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Quintessence Publishing: Journals: OFPH
Journal of Oral & Facial Pain and Headache

Edited by Barry J. Sessle, BDS, MDS, BSc, PhD, FRSC

Official Journal of the American Academy of Orofacial Pain,
the European, Asian, and Ibero-Latin Academies of Craniomandibular
Disorders, and the Australian Academy of Orofacial Pain

ISSN 2333-0384 (print) • ISSN 2333-0376 (online)

Publication:
Summer 2009
Volume 23 , Issue 3

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A Controlled Comparison of Emotional Reactivity and Physiological Response in Masticatory Muscle Pain Patients

John E. Schmidt/Charles R. Carlson

Pages: 230242
PMID: 19639103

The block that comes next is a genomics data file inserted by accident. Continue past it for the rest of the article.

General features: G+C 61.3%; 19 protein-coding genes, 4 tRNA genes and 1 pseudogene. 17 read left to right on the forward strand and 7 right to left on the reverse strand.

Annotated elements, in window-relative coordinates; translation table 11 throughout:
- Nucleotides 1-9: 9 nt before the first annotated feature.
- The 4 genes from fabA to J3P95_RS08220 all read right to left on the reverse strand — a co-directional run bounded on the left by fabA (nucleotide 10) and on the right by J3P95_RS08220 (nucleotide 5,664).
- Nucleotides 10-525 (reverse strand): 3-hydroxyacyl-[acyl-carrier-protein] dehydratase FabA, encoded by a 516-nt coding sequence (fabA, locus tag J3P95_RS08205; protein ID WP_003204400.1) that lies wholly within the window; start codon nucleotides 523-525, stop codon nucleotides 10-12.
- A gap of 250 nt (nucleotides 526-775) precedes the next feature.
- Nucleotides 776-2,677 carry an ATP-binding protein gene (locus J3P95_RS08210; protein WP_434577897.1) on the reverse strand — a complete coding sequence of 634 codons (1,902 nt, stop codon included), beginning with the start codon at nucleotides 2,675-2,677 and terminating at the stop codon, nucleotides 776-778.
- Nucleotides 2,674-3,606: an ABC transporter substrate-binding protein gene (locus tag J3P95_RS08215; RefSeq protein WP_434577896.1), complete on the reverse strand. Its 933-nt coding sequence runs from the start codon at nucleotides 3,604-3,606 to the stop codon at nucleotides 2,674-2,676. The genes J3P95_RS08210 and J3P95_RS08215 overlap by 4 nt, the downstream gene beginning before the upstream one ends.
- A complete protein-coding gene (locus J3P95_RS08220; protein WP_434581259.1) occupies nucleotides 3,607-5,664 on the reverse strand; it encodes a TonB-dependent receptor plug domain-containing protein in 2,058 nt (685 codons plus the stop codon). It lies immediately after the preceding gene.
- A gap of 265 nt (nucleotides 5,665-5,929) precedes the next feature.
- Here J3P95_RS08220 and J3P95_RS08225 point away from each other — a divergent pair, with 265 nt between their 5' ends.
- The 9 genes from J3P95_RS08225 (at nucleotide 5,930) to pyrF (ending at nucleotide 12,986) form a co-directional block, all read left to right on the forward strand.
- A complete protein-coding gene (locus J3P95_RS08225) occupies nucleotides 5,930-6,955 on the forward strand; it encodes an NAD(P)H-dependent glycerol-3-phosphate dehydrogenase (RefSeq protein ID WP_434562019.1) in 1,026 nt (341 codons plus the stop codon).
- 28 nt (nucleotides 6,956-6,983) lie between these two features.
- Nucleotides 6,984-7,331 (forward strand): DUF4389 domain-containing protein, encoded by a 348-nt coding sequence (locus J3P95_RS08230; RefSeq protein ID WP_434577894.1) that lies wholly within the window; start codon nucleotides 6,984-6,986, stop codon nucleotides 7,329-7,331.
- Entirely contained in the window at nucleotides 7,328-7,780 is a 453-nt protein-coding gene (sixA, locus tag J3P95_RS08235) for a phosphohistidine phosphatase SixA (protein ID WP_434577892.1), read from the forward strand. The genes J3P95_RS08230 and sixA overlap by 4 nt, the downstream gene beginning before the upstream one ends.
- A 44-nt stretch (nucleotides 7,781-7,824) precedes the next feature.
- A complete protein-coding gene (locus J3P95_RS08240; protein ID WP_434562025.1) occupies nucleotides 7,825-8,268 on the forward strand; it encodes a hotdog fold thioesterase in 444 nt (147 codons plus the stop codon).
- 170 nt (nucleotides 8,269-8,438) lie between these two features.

Aims: To investigate (1) differences in heart rate variability (HRV) indices between masticatory muscle pain (MMP) patients and pain-free controls at rest, during a stressor condition, and during a post-stressor recovery period, and (2) factors including psychological distress, social environment, and family-of-origin characteristics in the MMP sample compared to a pain-free matched control sample. Methods: Physiological activation and emotional reactivity were assessed in 22 MMP patients and 23 controls during baseline, stressor, and recovery periods. Physiological activity was assessed with frequency domain HRV indices. Emotional reactivity was assessed with the Emotional Assessment Scale. Analytic strategy began with overall 2 x 3 multivariate analyses of variance on physiological data followed by focused contrasts to test specific hypotheses regarding physiological and emotional status. Hypothesized differences between study groups on psychological and social-environmental variables were compared with univariate analyses of variance. Results: The MMP patients showed physiological activation during the baseline period and significantly more physiological activation during the recovery period compared to the controls. This pattern was also present in emotional reactivity between the groups. The emotional and physiological differences between the groups across study periods were more pronounced in pain patients reporting a traumatic stressor. Conclusion: These results provide further evidence of physiological activation and emotional responding in MMP patients that differentiates them from matched pain-free controls. The use of HRV indices to measure physiological functioning quantifies the degree of sympathetic and parasympathetic activation. Study results suggest the use of these HRV indices may improve understanding of the role of excitatory and inhibitory mechanisms in patients with MMP conditions. J OROFAC PAIN 2009;23:230242

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